2. In the payment phase, I use my wallet to execute the transfer_notify({to = Shop, amount = Price, memo = InvoiceID}) call on the ledger.
  3. Once the transfer succeeds, the ledger notifies the shop about the payment, providing the amount and the memo containing the Invoice ID. The shop consumes the notification and changes the order status. The next time the webpage polls the shop, the shop replies with a confirmation, and I see a positive message.
A sequence diagram for the transfer-notify payment flow.

Let us check how this flow compares to the previous ones:

Transfer-fetch

The transfer-fetch flow relies on the ability to request details of past transactions from the ledger. After I transfer tokens to the shop, specifying the Invoice ID as the transaction memo, the ledger issues a unique transaction identifier. I can then pass this identifier to the shop as proof of my payment. The shop can fetch transaction details directly from the ledger to validate the payment. Below is the interface we expect from the ledger.

service : {
  // Transfers token amount from the account of the (implicit) caller
  // to the account specified by the principal.
  // Returns a unique transaction identifier.
  // Arguments:
  //   amount - the token amount to transfer.
  //   to - the receiver of the tokens.
  //   memo - an opaque identifier attached to the transaction.
  transfer(record {
    amount : nat;
    to : principal;
    memo : opt blob;
  }) -> (nat);

  // Retrieves details of the transaction with the specified identifier.
  // Arguments:
  //   txid - a unique transaction identifier.
  fetch(txid : nat) -> (opt record {
    from : principal;
    to : principal;
    amount : nat;
    memo : opt blob;
  });
}

The flow proceeds as follows:

  1. In the negotiation phase, the webpage displays the payment details, a text field for the transaction identifier, and a big green “Done” button.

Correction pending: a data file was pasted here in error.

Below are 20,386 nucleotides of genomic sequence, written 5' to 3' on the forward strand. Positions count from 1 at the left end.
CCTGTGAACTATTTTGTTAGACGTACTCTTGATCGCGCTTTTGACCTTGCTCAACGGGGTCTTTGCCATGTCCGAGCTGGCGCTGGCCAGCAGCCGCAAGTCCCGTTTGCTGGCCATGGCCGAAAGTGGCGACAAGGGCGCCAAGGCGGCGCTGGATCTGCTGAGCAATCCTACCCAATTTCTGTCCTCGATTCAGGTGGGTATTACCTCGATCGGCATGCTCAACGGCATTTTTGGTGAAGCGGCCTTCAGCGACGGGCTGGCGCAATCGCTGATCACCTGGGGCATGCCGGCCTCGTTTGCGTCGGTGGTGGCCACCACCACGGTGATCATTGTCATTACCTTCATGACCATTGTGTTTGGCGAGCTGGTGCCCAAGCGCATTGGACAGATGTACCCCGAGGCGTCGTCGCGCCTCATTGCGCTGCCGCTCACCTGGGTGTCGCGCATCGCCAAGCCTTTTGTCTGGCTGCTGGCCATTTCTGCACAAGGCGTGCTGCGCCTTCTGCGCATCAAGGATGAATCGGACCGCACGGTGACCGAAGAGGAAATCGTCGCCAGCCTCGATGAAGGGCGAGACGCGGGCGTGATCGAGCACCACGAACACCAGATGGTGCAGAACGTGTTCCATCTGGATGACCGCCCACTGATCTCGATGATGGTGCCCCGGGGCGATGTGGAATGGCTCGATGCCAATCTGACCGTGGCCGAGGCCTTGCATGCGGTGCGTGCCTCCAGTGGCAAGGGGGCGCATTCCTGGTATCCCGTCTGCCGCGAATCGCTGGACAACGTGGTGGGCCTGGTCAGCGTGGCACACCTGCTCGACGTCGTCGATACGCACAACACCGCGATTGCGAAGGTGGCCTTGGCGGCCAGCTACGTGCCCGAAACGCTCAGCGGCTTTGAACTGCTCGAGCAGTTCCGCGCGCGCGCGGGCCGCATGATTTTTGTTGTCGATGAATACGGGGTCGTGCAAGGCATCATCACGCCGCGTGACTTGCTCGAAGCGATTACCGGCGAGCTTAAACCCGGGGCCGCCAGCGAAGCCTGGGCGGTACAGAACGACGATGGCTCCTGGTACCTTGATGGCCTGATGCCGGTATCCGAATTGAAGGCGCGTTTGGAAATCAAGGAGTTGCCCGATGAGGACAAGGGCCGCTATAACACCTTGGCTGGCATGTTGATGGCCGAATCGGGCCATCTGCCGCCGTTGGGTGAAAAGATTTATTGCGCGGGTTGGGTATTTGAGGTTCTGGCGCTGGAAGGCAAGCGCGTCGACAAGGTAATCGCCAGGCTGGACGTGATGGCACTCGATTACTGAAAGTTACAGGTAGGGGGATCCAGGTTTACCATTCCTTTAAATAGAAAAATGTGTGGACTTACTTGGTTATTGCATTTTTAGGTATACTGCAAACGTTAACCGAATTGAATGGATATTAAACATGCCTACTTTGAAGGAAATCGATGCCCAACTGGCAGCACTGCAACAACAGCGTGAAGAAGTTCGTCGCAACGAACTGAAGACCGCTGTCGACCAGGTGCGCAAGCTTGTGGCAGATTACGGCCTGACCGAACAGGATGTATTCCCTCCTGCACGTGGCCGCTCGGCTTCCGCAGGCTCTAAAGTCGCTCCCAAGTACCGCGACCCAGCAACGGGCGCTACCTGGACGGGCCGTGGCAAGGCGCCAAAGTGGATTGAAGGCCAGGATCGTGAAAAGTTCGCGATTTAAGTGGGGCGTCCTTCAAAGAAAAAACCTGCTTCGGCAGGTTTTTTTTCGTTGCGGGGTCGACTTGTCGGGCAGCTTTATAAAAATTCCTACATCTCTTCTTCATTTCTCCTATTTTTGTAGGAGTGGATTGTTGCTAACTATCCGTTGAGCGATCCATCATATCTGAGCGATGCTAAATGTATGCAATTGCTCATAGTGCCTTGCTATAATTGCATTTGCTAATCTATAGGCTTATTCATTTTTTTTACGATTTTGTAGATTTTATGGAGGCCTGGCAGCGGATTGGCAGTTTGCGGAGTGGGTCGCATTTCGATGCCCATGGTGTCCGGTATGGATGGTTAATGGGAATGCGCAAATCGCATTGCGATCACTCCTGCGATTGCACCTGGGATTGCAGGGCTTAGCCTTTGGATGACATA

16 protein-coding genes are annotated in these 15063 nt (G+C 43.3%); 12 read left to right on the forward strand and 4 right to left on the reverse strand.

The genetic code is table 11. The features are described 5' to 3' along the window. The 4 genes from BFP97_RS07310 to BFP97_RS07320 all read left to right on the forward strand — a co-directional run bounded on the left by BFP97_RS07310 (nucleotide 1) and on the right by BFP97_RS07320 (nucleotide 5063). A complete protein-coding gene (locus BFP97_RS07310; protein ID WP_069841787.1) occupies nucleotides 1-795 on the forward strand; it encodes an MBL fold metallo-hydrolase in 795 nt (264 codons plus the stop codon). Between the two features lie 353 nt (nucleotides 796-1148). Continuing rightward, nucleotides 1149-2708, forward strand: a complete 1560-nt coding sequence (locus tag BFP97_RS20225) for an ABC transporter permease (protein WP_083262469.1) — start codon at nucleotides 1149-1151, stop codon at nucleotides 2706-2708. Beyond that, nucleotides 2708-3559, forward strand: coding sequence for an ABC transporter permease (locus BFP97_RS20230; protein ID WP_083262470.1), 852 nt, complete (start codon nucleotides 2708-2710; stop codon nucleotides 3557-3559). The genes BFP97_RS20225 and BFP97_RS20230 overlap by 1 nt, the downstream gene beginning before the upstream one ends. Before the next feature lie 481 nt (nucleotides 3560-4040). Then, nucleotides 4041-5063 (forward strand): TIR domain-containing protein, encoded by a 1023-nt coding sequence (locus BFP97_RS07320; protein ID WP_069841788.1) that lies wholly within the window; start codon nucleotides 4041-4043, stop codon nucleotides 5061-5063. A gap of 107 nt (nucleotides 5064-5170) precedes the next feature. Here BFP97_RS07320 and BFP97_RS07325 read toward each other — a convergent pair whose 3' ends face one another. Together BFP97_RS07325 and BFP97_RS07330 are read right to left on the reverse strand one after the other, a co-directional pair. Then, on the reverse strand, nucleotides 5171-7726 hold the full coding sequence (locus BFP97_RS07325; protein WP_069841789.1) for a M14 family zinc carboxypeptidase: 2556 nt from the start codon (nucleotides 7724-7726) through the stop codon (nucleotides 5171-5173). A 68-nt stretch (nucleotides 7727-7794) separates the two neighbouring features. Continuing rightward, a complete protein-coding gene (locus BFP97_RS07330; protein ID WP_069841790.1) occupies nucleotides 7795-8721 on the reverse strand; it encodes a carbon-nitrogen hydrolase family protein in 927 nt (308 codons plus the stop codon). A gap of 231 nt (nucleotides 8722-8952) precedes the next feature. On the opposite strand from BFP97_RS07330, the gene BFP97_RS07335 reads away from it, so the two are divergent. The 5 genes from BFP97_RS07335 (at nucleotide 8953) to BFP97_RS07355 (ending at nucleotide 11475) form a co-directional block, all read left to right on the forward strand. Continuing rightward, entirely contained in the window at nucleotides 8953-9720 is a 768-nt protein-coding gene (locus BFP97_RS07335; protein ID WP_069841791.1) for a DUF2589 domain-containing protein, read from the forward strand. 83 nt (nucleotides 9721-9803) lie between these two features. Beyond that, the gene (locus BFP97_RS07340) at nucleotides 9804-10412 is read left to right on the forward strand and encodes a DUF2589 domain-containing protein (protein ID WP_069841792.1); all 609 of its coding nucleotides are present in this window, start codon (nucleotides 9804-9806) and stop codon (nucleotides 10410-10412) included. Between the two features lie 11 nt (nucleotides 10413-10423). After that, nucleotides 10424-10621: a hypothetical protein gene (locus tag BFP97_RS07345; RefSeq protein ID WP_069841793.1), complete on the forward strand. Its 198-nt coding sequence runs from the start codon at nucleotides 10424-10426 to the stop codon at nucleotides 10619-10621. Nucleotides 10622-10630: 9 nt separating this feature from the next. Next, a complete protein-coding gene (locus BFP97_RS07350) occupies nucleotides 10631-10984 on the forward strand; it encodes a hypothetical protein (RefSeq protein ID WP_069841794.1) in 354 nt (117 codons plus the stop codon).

2. In the payment phase, I use my wallet to execute the transfer({to = Shop, amount = Price, memo = InvoiceID}) call on the ledger. If the transfer is successful, the transaction receipt contains a unique transaction identifier.
  3. I paste the transaction identifier into the text field and press the green button. Once the shop receives the notification with the transaction identifier, it fetches the transaction from the ledger and validates the amount and the memo. If the validation passes, the order is complete.
A sequence diagram for the transfer-fetch payment flow.

Conclusion

We analyzed several payment flows for ledgers hosted on the Internet Computer. All the flows we discussed had three phases: negotiation, payment, and notification.

Below is a table comparing the payment flows.

invoice account approve-transfer-from transfer-notify transfer-fetch
Ledger messages 2 2 2 2
Fees 2 2 1
Ledger memory per flow 70 68 70 0
Concurrent payments
Recurrent payments
Ledger complexity simple moderate complex simple
Failure recovery not easy ok hard but rare hard

So which flow is the best one? None of them is a clear winner on all fronts. You might prefer different flows based on your design goals and the application needs.